30 and the pump will draw air and hence no water will 30 Figure 3 is a view with parts broken away be pumped into the engine jacket. and the engine showing a modified construction. become. overheated and injured and perhaps Like numerals refer to like parts throughout destroyed. The essential thing in this constructhe specification and drawing. tion is to provide means for preventing this con- Referring now to the drawing wherein I have dition, and I have illustrated a means wherein I 35 shown one form of device embodying the invenprovide a water seal for the by-pass, thus intion, there is illustrated one form of marine suring the pump always drawing water when it engine I, having an engine cooling jacket 2 is first started up. through which the cool water is circulated to If the cold water taken from the body of water 9 cool the engine. These engines may be any form in which the boat is located, is pumped directly of engine, including Diesel engines. As herein into the engine water jacket, the water in the shown, the water is drawn by means of a pump engine water jacket will have a wide temperature 3, which is shown as a gear pump, through the difference at the point of entrance and the point strainer 4 which communicates with the Water of discharge from the water jacket. This not in which the boat is traveling. The Water passes only sets up injurious stresses in the engine, but through the pipe 5 to the pump 3. There is a adversely affects the engine performance. By pipe 6 leading from the pump to the engine means of the present device, this evil is elimijacket. In the construction shown in Figure 1, nated, for the water in the by-pass when the there is a reservoir 1 which connects with the engine is operating, provides means for preheatpipe 5 for containing water. This reservoir, or ing the intake water by mixing with it, and this at least the bottom portion of it, is located below substantially equalizes the temperatures at the the water line B of the water in which the boat engine jacket inlet and an outlet during actual is traveling. There is a discharge pipe 9 through operation. which water, as hereafter set out, is discharged The use and operation of my invention are as from the water jacket. This pipe connects with follows: When the device for example shown in 55 Figure 1 is in operation, the pump pumps the water through the engine jacket and through the by-pass, thus recirculating the water. When the water reaches a predetermined temperature, that is, a temperature at which it is desired to have the engine operate, the thermostat l9 opens the valve members I! and I8 and heated water is discharged through the pipe 9 out to the outside of the boat. Cold water is then drawn by the pump through the strainer 4, and this cools down the water in the jacket and causes the thermostat l9 to close the valves I1 and Hi. It will thus be seen that there is an automatic action whereby the water in the engine jacket is prevented from becoming too hot so as to cause the engine to be overheated. Furthermore, without the bypass, if the engine is stopped when it is hot, the hot water will drain out and if the engine is started again the cold water will strike the hot engine and may cause damage. When the bypass is used, nothing of this kind happens because warm water will be maintained in the reservoir I or the pipe la, due to the fact that it is below the water level, and when the engine starts up, the warm water will be mingled with cold water so as to prevent the water from being cold enough to injure the engine, and this will continue until the proper amount of cold Water is drawn in, whereupon the water will be recirculated as before described.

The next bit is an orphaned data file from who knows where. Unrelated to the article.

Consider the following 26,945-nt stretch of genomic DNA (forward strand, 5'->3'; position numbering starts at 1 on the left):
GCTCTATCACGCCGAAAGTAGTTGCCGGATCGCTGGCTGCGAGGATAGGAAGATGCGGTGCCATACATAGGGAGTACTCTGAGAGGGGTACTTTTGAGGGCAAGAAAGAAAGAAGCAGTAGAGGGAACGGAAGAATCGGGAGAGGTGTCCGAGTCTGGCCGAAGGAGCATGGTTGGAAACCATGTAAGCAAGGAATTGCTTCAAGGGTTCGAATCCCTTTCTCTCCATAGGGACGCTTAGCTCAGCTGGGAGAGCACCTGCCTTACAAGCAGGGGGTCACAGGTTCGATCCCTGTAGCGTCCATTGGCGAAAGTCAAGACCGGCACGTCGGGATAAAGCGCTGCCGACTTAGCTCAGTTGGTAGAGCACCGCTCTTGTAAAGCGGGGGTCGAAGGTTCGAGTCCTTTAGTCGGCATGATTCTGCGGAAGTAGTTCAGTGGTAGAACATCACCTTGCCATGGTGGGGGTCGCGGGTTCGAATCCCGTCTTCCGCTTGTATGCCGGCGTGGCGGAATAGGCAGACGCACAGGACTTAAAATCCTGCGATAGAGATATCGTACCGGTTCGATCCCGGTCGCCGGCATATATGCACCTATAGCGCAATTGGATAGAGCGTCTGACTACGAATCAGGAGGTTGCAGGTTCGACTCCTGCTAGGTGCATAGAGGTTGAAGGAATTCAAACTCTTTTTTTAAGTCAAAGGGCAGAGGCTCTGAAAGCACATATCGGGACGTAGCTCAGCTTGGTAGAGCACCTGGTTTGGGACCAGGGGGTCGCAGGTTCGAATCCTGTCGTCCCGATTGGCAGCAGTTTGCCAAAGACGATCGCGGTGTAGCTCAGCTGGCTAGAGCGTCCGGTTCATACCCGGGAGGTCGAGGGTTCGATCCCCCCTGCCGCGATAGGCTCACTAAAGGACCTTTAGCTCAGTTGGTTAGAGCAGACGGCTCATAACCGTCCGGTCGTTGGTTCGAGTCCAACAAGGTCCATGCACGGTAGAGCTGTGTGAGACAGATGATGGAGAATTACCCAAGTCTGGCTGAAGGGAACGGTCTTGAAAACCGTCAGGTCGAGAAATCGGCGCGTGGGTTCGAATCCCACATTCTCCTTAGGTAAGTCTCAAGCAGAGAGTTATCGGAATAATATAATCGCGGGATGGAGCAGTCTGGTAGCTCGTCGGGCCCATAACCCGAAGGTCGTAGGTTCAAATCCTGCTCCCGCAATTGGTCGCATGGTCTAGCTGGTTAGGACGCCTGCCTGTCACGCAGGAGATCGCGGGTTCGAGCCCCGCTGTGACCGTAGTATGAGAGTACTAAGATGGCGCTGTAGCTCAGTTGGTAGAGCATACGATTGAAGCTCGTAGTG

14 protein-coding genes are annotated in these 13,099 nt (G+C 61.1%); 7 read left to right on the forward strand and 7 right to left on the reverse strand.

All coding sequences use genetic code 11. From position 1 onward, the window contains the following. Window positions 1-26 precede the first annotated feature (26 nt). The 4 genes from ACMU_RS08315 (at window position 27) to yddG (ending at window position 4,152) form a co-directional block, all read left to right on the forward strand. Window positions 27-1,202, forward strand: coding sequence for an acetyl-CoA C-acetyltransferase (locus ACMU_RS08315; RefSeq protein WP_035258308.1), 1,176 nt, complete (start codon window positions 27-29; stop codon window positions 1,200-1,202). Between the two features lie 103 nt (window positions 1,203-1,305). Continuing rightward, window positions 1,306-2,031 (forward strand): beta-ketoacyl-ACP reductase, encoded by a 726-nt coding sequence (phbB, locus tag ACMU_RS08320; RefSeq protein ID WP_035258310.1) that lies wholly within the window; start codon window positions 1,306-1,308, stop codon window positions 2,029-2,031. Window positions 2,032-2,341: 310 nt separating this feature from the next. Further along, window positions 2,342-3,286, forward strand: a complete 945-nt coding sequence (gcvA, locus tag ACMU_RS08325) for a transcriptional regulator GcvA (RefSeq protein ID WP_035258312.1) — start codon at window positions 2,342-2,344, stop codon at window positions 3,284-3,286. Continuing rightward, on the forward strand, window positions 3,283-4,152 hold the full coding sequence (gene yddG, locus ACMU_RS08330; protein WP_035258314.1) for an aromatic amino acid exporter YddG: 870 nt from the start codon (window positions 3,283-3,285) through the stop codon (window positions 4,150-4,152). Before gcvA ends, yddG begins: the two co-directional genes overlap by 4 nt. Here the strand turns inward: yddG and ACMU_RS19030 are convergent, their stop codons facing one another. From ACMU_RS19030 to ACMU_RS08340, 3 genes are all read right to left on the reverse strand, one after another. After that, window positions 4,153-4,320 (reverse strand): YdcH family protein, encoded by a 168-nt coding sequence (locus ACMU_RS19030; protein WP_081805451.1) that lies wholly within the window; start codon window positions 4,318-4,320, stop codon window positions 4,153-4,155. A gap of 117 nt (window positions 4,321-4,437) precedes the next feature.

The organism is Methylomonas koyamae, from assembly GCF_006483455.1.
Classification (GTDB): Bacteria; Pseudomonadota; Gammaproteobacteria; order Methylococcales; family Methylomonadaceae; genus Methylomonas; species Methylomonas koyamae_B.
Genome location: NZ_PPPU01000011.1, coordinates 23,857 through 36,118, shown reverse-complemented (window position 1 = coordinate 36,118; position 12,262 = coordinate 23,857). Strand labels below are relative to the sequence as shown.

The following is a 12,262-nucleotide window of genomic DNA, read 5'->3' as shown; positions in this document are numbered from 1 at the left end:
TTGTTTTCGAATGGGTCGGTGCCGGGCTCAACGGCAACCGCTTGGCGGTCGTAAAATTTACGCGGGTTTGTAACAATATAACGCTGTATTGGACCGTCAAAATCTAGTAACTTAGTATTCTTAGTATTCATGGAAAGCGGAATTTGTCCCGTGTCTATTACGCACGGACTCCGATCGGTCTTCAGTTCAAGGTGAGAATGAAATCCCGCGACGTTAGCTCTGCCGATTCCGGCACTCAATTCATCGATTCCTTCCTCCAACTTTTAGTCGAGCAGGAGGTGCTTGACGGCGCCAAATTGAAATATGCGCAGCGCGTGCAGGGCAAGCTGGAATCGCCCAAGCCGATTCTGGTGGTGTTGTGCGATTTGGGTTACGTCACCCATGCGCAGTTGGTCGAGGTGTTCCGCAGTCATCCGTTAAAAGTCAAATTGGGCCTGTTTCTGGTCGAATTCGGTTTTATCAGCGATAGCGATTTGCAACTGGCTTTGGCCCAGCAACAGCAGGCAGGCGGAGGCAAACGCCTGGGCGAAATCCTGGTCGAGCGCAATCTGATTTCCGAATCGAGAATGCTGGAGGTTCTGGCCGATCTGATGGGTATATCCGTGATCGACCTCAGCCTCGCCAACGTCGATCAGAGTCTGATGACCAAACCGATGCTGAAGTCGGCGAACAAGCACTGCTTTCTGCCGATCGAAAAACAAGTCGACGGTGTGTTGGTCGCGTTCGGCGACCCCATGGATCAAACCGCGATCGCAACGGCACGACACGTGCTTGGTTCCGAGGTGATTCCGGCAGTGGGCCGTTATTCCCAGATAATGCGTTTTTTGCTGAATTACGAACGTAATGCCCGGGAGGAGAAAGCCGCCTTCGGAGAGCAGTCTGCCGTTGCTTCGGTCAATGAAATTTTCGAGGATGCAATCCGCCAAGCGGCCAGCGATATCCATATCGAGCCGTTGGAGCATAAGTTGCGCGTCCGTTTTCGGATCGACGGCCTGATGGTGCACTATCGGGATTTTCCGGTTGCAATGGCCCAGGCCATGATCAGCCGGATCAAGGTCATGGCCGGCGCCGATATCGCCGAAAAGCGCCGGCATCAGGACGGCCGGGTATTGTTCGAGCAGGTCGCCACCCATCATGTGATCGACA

In marine engines the pumps usually used are the positive pressure type on account of the lift of the water required and the excessive pressure must be relieved by some means. The bypass I construction as herein shown accomplishes this purpose, as when the engine jacket is filled with water, the pump then simply recirculates this water without producing any excessive pressure. Furthermore, when the engine is in operation, the warm water is recirculated by means of the bypass construction herein shown and the only water discharged from the engine jacket is that discharged when the temperature rises above the temperature for which the thermostat is set. When this water is discharged through pipe 9 by the opening of the thermostatically controlled valve, then water is drawn up from the outside source of supply through the strainer to replenish the discharged water. The water in the bypass mingles with this cold, new water and raises its temperature so that when it enters the engine jacket, the temperature will be comparatively high and will not be much lower than the temperature at the outlet of the engine cooling jacket. In other words, this construction provides a means, when the engine is in operation, for preheating the water before it enters the engine water cooling jacket and utilizes the heat of the engine for this purpose. When the reservoirs 1 and la are below the water line, as herein shown, this prevents an air lock, that is it insures the priming of the pump under all conditions. This will be seen when it is noted that the water cannot run out of the reservoir when the engine stops, but there will always be water in the reservoir and a water connection from the pump and the reservoir to the outside source of water.